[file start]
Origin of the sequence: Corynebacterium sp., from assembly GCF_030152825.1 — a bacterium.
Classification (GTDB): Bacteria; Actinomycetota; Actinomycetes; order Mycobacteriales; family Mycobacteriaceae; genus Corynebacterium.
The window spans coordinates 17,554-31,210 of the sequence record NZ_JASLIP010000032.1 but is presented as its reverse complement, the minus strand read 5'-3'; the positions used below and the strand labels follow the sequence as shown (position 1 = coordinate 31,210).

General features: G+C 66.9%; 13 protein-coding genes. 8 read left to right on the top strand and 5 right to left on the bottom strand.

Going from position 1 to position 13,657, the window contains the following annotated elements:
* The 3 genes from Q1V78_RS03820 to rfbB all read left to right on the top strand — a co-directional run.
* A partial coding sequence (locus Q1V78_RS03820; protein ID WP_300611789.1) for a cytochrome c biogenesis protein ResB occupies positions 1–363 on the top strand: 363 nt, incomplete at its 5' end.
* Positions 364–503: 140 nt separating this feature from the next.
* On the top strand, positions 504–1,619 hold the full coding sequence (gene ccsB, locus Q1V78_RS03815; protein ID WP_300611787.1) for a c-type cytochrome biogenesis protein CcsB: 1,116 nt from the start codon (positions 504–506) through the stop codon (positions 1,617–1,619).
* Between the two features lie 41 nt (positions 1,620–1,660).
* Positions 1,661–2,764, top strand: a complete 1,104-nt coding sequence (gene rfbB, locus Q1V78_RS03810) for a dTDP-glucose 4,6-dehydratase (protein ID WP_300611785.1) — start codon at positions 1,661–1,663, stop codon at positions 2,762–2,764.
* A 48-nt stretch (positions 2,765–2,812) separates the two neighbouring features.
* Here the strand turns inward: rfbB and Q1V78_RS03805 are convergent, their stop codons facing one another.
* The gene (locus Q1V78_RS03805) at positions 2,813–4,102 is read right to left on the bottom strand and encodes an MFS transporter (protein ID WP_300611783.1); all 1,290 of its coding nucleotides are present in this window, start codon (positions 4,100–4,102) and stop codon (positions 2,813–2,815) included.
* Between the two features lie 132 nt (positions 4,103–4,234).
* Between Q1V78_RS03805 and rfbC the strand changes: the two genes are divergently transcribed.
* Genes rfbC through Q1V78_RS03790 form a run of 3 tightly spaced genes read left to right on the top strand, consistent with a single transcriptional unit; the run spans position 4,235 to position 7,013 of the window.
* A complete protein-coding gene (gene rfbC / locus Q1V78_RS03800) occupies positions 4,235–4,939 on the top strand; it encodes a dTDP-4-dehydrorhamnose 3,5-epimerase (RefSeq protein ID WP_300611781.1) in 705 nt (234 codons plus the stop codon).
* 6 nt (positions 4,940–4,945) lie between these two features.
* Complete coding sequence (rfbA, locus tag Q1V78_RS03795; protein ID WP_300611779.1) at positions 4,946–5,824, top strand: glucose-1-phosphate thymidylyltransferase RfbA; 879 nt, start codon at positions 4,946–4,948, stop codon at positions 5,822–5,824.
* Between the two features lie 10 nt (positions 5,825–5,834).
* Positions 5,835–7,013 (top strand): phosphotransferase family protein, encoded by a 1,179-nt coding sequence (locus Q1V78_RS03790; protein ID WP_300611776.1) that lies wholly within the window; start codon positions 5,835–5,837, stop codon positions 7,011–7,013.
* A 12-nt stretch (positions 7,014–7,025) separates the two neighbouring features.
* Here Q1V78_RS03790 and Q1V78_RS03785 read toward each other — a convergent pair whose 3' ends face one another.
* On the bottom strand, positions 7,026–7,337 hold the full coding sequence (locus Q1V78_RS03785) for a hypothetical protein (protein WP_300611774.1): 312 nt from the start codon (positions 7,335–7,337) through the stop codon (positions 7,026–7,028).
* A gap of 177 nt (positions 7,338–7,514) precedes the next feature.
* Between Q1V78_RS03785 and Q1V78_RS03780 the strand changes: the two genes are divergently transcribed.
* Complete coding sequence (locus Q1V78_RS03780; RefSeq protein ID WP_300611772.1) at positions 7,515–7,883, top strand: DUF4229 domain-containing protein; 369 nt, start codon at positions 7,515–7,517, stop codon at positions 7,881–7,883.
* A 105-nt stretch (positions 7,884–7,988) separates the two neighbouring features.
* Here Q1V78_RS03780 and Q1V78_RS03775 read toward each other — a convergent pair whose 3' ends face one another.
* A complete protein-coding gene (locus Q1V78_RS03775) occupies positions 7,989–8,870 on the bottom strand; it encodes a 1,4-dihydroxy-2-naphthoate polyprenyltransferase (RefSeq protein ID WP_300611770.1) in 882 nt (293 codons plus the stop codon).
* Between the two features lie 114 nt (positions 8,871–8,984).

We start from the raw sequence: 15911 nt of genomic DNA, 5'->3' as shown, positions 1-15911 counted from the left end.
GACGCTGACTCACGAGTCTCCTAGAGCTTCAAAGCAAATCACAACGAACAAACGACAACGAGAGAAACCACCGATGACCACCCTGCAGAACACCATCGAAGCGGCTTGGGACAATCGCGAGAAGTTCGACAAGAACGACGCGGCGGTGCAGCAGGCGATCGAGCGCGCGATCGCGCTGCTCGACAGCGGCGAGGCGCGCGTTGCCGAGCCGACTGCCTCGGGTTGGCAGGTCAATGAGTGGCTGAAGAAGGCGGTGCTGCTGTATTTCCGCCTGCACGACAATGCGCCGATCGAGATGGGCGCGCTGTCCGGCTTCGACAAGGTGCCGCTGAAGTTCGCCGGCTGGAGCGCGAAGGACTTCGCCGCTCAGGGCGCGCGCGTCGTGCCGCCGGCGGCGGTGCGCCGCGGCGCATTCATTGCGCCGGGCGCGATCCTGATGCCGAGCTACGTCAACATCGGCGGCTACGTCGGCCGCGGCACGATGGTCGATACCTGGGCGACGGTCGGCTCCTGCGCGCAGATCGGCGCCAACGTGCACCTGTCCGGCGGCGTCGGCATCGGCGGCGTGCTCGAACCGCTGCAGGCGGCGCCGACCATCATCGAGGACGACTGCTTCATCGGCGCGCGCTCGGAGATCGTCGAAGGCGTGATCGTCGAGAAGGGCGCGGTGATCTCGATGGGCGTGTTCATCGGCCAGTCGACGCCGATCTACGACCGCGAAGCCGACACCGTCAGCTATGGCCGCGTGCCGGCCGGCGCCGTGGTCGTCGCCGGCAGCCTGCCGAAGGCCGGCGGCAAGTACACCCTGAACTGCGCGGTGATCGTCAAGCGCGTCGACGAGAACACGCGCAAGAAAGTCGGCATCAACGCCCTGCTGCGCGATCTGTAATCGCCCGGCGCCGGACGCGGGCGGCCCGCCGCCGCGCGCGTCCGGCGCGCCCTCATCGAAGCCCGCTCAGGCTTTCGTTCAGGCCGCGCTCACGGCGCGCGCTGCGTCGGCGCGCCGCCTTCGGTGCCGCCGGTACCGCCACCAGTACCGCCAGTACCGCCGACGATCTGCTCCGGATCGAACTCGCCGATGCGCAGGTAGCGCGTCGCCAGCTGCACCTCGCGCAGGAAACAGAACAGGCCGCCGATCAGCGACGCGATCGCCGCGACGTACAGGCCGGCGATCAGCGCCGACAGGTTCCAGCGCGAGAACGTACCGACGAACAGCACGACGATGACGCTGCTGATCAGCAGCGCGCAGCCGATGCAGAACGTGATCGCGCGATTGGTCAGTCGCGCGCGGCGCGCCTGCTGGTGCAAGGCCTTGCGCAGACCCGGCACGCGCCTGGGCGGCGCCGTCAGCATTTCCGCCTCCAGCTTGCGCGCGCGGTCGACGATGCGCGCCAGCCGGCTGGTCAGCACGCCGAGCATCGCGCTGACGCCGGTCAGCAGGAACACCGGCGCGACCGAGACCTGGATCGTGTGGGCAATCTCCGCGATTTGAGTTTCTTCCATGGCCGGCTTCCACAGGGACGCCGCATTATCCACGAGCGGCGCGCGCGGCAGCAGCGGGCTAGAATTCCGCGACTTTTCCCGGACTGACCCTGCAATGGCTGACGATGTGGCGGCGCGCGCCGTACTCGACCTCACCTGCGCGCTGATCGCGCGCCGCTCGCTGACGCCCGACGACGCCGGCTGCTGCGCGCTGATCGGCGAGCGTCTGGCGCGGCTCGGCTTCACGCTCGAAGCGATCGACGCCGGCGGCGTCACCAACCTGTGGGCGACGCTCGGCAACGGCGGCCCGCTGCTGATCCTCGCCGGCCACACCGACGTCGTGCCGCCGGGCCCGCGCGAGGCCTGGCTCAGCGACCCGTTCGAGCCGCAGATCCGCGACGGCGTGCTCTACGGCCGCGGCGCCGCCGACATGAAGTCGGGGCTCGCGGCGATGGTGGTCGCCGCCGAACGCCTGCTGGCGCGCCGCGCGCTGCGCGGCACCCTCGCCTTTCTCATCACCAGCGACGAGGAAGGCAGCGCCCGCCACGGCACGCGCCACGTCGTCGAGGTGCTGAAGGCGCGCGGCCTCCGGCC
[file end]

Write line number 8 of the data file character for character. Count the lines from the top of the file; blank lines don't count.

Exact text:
* Positions 364–503: 140 nt separating this feature from the next.